African Women Voices
One might think that the answer is a simple “no, they’re not”. But for the love of all those sceptical, ignorant (used in the sense of people who do not know), it would be better to articulate the answer a little bit.
One would imagine Daily Express readers would have bored of it by now, but the editor obviously thinks the fear has not been instilled deeply enough, the intolerance inflamed high enough or the xenophobia whipped up adequately. Today (19 February) saw the twentieth article about the coming ‘flood’ of immigrants from Romania and/or Bulgaria at the beginning of 2014. Given that we’re a year away from the restrictions on working and movement being lifted, it promises to be a grim year for Express readers.
Most articles are accompanied by pictures of grubby horse and carts, grubby children or of people walking through grubby streets carrying plastic bags. It’s a pretty desperate picture the paper is printing.
And here is the incriminated headline:
The Daily Express is an award-winning lie teller, read by more than one million people. Yes, that’s right. One million people last March were actually spending money on it. More than this might have read the headlines.
But let’s go back to the question. Are migrants stealing jobs?
That’s an old query, an old stereotype, based on some misconceptions. Firstly it might be based on the assumption that the majority of migrants are moving outside of their countries to get to Italy, UK, Greece or wherever.
Well, the Economist Group released this interesting video. Although the information go back to almost ten years ago, an important information given is that the majority of migrants actually moved within their region. For example, most of Africans moved to neighbouring countries and not Western regions.
The second assumption so dear to my birth country as well as Greece and sometimes US, is that migrants are not doing good to economy. Which translated into “indigenous” workers words reads like “they’re stealing jobs!” The case is different from country to country, though the assumption remains incorrect.
In the US, many studies confirmed migrants are actually boosting the local economy. The American Immigration Policy Center reports:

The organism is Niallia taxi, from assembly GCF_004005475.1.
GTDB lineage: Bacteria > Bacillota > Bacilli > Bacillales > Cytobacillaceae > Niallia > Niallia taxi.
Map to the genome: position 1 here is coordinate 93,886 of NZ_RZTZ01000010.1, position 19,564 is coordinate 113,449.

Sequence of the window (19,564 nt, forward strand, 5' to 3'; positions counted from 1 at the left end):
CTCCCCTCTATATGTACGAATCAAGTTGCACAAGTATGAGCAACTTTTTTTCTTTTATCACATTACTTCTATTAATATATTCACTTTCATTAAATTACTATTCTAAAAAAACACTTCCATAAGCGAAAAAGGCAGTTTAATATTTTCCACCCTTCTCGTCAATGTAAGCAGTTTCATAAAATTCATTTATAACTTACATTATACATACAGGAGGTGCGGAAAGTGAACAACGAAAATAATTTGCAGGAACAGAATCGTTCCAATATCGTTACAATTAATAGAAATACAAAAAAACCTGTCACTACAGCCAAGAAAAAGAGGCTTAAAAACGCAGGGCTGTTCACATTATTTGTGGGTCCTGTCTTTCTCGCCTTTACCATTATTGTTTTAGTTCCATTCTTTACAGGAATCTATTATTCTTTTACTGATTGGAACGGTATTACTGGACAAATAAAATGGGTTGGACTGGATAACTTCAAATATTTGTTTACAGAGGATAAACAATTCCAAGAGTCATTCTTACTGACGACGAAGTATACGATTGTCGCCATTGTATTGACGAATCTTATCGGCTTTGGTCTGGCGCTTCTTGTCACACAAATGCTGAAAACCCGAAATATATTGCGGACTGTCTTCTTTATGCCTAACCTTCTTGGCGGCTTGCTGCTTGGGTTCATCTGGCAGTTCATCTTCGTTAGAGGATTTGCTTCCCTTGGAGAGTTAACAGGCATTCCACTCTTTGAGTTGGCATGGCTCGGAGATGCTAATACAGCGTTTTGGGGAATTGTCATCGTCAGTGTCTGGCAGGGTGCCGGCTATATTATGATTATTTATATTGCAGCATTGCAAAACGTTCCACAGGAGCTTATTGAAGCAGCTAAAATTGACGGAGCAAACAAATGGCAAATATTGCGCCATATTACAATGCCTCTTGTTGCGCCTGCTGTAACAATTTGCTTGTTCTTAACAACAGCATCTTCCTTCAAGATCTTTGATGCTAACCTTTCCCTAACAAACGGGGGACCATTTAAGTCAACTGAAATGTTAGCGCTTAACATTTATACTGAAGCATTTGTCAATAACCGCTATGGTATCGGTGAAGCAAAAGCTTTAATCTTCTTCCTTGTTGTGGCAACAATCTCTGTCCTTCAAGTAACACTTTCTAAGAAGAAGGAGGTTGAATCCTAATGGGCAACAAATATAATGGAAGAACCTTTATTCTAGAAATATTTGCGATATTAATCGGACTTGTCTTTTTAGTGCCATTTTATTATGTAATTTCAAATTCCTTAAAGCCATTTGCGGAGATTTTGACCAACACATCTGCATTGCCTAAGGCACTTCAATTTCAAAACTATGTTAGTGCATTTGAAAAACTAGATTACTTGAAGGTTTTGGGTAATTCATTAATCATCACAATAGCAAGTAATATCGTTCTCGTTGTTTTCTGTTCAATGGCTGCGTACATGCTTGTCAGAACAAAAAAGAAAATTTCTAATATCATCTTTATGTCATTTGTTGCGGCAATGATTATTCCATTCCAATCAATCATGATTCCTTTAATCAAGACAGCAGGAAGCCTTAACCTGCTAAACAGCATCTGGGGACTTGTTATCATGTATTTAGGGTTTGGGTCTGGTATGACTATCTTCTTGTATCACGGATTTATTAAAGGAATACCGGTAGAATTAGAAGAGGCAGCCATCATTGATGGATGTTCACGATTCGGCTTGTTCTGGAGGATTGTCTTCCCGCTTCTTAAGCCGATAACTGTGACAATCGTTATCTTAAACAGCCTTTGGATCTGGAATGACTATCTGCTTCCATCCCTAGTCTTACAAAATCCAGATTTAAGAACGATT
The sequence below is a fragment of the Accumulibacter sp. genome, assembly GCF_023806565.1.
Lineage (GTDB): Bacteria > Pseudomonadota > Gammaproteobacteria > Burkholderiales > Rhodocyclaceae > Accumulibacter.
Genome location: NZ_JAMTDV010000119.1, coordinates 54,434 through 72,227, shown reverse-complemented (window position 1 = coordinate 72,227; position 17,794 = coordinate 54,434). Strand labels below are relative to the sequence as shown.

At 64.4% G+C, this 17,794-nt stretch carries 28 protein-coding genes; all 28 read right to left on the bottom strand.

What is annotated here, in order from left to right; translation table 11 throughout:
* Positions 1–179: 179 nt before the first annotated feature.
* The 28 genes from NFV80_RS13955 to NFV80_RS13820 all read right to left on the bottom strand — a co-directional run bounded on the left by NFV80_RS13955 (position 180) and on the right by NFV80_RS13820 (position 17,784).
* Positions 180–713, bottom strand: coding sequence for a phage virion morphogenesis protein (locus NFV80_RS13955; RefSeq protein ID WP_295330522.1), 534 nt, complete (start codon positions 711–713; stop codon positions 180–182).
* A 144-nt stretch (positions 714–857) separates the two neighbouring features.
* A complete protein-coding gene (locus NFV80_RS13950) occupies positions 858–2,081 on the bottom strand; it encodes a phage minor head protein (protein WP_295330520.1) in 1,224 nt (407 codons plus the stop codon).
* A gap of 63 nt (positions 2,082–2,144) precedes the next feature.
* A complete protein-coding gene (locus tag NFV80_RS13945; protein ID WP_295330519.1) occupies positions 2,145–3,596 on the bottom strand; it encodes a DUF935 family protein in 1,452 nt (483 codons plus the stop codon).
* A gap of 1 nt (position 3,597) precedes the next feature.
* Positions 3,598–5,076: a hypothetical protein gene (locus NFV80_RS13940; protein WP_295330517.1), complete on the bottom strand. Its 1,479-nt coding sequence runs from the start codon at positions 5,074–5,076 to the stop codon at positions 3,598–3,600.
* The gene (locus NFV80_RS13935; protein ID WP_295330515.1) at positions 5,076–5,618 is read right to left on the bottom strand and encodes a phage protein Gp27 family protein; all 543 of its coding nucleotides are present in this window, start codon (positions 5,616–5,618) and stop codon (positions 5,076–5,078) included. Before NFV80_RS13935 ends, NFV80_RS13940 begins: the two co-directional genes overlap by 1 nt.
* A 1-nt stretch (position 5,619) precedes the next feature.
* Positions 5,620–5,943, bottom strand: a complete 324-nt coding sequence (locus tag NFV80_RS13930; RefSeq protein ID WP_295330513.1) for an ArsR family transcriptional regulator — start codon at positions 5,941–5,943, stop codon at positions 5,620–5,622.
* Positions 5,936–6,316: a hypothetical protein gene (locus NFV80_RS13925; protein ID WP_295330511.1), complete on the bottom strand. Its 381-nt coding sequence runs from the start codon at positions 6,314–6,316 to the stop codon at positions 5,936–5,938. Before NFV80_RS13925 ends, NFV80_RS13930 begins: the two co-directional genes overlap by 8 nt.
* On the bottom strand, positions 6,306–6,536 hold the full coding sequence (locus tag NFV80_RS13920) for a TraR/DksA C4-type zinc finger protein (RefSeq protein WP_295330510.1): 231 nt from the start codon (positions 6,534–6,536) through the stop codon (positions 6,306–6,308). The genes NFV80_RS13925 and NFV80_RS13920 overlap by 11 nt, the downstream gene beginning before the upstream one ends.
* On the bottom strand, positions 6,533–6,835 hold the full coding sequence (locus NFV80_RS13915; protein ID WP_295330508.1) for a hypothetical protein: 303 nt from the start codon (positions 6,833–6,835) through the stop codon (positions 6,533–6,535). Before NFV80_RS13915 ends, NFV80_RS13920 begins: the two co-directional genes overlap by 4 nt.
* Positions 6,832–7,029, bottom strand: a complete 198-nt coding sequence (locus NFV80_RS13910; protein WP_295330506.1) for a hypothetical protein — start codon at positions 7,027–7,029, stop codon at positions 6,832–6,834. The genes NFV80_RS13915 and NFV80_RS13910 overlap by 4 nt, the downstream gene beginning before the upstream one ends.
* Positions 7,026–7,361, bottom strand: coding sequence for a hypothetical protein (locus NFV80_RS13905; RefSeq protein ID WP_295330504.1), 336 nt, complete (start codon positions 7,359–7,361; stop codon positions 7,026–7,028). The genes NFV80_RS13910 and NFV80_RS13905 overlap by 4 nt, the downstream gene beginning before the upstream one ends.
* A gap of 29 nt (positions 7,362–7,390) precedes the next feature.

Immigrants are not the cause of unemployment in the United States. Empirical research has demonstrated repeatedly that there is no correlation between immigration and unemployment. In fact, immigrants—including the unauthorized—create jobs through their purchasing power and their entrepreneurship, buying goods and services from U.S. businesses and creating their own businesses, both of which sustain U.S. jobs. The presence of new immigrant workers and consumers in an area also spurs the expansion of businesses, which creates new jobs. In addition, immigrants and native-born workers are usually not competing in the same job markets because they tend to have different levels of education, work in different occupations, specialize in different tasks, and live in different places. Because they complement each other in the labor market rather than compete, immigrants increase the productivity—and the wages—of native-born workers.
Britain is a special case though, apparently there the economic impacts of migrants really depends on the skills they have. Being 12% of the workforce, migrants bring a low economic contribution said the UK Parliamentary Committee on Economic Affairs five years ago.
The Migration Observatory of the University of Oxford noted the same in 2003/2004. It said:
Empirical evidence for the UK suggests that the overall fiscal impact of immigration in fiscal year 2003-2004 and previous fiscal years was mostly positive but small
But this was sometimes ago. In 2011 the British newspaper The Independent released an article saying that the goal of British Prime Minister David Cameron to reduce the number of migrants would only damage the UK economy based on research of the Office for Budget Responsibility (OBR):
Ministers will not reduce average annual immigration down to the “tens of thousands” over the course of this parliament according to the OBR’s projections. Instead, net inward migration to Britain will remain at an average of 140,000 a year until 2016, it says, despite repeated promises from Conservative ministers that they will reduce immigration flows to substantially below these levels.
If ministers were to succeed in reducing immigration down to their target, the UK’s growth would be damaged, the OBR’s economists believe – acknowledging the role that immigration plays in Britain’s economic health. The forecast is embarrassing for David Cameron and the Home Secretary, Theresa May, who have repeatedly insisted that the Tory manifesto pledge will be met.
The OBR has also pointed out that falls in immigration would have economic implications. Reductions in net immigration would have a negative impact on UK growth, the fiscal watchdog said in November last year. “If migrants have a similar employment rate and level of productivity to the existing average, a reduction or increase in population growth of 0.1 per cent would translate one-for-one to a reduction or increase in trend growth of 0.1 per cent respectively.”
Again, the situation varies from country to country. But the lesson here is that there are far more issues to understand before pointing the finger to migrants and use them as scapegoats.